1 Laboratory Testing Lab testing is accomplished through a variant of the Triaxial Test Principle: repeated axial and cyclic stresses of fixed magnitude and duration and is usually electronically monitored The most common methods are AASHTO T 274 and AASHTO T 307 – Determining the resilient modulus of soil aggregate materials (AASHTO.4. 1993-ii) Generally. the methods involves an axial stress applied through a haversine load and rest method 15 .

8 sec .1 Laboratory Testing 1. or 0.2 and 0.4. Cylindrical samples of Fig 4.1 and 0. Michigan State University. Linear variable deformation transducer (LVDTs) are installed to measure deformation 4. 5-136 16 4” D by 8”. Sample is pre-tested for failure using a haversine 0. USA. Pp.9 sec.1: Triaxial Cell From:BALADI (2009) Pavement Subgrade Mr Design Values for Michigan’s Season Changes. Samples are placed in the apparatus 3. or 6” D by 12” 2.

9.1 Laboratory Testing 5. 17 cycles The test loads are specified at 3-4 psi for base and sub-base materials. If permanent vertical strain reaches 5% during pre-test.4. 8. the process is terminated Testing: the test is performed using the load sequence The results from the triaxial test is represented on a Mohr’s Circle for further analysis . and 1-10 psi for road bed materials. 7. Samples are loaded for a minimum of 1000 6.

1 Laboratory Testing Fig 4. 1-52 18 . Pp.2: Mohr’s Circle From:HARRIGAN. National Cooperative Highway Research Program. E (2004) Laboratory Determination of Resilient Modulus for Flexible Pavement Design.4. Transportation Research Board.

4.1 Laboratory Testing 26 5   19 .

and How?. 2008.. Alabama: Vulcan Materials Company. Why.3: Regression analysis From:Buchanan. Birmingham. S. .4.1 Laboratory Testing   20 Figure 4. Resilient Modulus: What.

2008) 21 .1 Laboratory Testing (Buchanan.4.

2 Material Properties    Conversations to: R-Value (AASHTO. 1993- ii) 22 Modulus of Sub-grade reaction (Hall) .4. 1993-ii) a1 -Layer one thickness (AASHTO.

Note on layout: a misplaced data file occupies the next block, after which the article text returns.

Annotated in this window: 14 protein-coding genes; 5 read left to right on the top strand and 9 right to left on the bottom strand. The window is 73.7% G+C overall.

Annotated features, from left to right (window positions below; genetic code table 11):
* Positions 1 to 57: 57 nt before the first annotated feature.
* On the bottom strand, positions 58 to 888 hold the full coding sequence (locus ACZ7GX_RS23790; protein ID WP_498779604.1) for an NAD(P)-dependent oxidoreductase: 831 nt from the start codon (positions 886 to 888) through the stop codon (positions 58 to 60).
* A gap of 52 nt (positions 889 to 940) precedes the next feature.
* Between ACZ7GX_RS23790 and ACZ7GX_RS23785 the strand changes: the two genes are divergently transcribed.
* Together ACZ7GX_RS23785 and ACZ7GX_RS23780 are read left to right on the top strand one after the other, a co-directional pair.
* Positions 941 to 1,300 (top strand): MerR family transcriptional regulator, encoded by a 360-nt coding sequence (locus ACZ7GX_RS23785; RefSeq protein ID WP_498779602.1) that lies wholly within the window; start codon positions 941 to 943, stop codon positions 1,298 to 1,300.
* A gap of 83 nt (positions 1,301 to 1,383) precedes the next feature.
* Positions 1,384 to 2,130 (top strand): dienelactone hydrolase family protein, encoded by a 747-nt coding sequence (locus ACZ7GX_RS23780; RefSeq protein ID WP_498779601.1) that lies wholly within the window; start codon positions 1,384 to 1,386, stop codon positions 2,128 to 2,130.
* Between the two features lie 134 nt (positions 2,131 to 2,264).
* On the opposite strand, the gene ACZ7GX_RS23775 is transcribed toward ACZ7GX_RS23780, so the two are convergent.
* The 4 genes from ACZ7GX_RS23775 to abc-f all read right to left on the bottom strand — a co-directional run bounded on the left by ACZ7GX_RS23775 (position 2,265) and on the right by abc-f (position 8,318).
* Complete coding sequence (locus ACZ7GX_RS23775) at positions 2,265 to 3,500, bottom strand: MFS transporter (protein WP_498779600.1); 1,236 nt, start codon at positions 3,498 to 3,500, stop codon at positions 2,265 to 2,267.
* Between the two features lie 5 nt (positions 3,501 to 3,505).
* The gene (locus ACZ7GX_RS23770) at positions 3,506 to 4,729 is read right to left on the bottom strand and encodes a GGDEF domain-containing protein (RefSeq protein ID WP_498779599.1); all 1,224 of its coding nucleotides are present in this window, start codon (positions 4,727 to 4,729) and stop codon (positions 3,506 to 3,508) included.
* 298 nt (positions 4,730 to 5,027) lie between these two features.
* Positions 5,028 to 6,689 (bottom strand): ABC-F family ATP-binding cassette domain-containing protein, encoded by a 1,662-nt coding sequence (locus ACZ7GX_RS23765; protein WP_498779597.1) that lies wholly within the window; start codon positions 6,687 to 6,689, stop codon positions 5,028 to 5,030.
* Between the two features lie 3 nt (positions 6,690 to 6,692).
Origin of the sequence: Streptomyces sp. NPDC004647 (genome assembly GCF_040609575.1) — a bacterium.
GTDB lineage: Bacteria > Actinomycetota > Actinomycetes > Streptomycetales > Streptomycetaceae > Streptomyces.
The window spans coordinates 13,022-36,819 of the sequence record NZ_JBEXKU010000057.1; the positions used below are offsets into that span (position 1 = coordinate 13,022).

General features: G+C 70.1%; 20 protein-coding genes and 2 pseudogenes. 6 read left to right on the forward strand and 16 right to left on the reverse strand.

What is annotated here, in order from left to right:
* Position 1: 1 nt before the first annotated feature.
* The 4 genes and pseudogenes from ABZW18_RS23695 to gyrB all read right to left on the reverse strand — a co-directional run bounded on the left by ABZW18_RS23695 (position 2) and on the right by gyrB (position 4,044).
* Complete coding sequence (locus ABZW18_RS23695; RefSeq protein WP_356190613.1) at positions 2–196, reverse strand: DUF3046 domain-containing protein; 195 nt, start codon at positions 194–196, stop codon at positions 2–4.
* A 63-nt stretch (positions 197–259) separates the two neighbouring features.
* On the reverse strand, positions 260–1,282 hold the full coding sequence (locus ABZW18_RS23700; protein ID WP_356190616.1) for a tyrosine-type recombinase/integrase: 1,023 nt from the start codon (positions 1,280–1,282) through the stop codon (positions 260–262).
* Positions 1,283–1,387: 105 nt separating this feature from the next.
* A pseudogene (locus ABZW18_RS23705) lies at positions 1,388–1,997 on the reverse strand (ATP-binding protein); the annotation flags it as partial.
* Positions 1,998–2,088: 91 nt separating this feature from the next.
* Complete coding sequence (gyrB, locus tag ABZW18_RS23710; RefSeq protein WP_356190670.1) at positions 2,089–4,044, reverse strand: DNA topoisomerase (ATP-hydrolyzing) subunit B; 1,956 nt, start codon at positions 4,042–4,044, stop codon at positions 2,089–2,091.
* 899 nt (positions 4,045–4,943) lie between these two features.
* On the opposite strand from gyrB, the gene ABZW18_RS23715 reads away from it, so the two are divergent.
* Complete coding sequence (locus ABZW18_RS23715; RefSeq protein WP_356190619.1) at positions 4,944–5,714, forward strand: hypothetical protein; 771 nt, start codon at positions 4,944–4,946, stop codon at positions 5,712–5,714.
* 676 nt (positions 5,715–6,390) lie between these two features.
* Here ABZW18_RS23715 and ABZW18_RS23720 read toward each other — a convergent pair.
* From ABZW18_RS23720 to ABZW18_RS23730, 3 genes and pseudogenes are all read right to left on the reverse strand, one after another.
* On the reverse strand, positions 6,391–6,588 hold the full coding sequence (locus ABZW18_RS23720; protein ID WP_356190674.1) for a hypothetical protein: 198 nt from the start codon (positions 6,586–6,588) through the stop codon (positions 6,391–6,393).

1993-i) National Cooperative Highway Research Program (2004) – improves accuracy and surpasses limitations of the former 23 .4.2 Material Properties  Conversations   to: CBR – California Bearing Ratio For fine graded soils of CBR less than 20 (AASHTO.

O.T. 2004) . 1962) 711 (Green & Hall.2 Material Properties    Conversations to: CBR – California Bearing Ratio (cont’d) a) b) c) 24 (Heukelom & Klomp.4. 1975) (Ohio D.

P = applied load. 1993-i) 25 . inches (AASHTO.3 Back-calculation   Where.4. lbs dr = measured deflection at radial distance r inches r = radial distance measured.

5.000 psi – 60.000 psi 26 .0 Typical MR Values Unbound aggregate base materials: 15.

and the resilient modulus models the approximate material’s behavior Layered elastic analysis becomes easier when using the resilient modulus and Poisson’s Ration since one is able to predict a linear elastic analysis Strain at the bottom of an asphalt system could lead to fatigue. which would eventually cause cracking in the surface layer due to deformation of the subgrade 27 .0 MR use in Pavement Design Pavement materials are not exclusively elastic.6.

recognizing that the behavior is difficult to generalize The resilient modulus is highly dependent on the stress state (i. bulk stress and confining pressure) Each pavement design should have its specific calculated resilient modulus based on its structure and load application 28 .0 Conclusion MR is a key characterization parameter for granular materials It closely models the resilient behavior of a granular material.7.e.

QUESTIONS? THANK YOU FOR LISTENING! 29 .

2015. 2nd ed. [Online] Available at: http://www.  Siddiki.References  AASHTO. 2008. M. Elias.. Milwaukee: Department of Civil Engineering and Mechanics. 1993. University of Wisconsin–Milwaukee. H.. 2006. INDOT. Resilient Modulus: What. Resilient Modulus. S.pavementinteractive.C.  Pavement Interactive. & Helwany. Alabama: Vulcan Materials Company. Importance of Resilient Modulus and it’s Interpretation. AASHTO Guide for Design of Pavement Structures 1993.. 30 . H. Why. B. Washington D.org/article/resilient-modulus/ [Accessed 19 December 2015a]. Purdue: Geotech Construction & Tech Support Engineer..: American Association of State Highway & Transportation Officials.  Buchanan. Birmingham.  Titi. and How?. S. N. Determination of Typical Resilient Modulus Values for Selected Soils in Wisconsin. 2007.

Transportation Research Board. 31 . 1-52  YODER. (1975) Principles of Pavement Design. M.C. 2nd Edition. American Association of State Highway and Transportation Officials. 5-136  HARRIGAN. D. E. pp. National Cooperative Highway Research Program. W. USA.References  AASHTO (1993-i) Standard Specification for Transportation Materials and Methods of Sampling and Testing. E (2004) Laboratory Determination of Resilient Modulus for Flexible Pavement Design. London: John Wiley & Sons Inc. Pp. D. Pp. Washington.C. Washington. Michigan State University. 33-114  BALADI (2009) Pavement Subgrade Mr Design Values for Michigan’s Season Changes. I & WITCZAK. pp. 1-624  AASHTO (1993-ii) Guide for Design of Pavement Structures.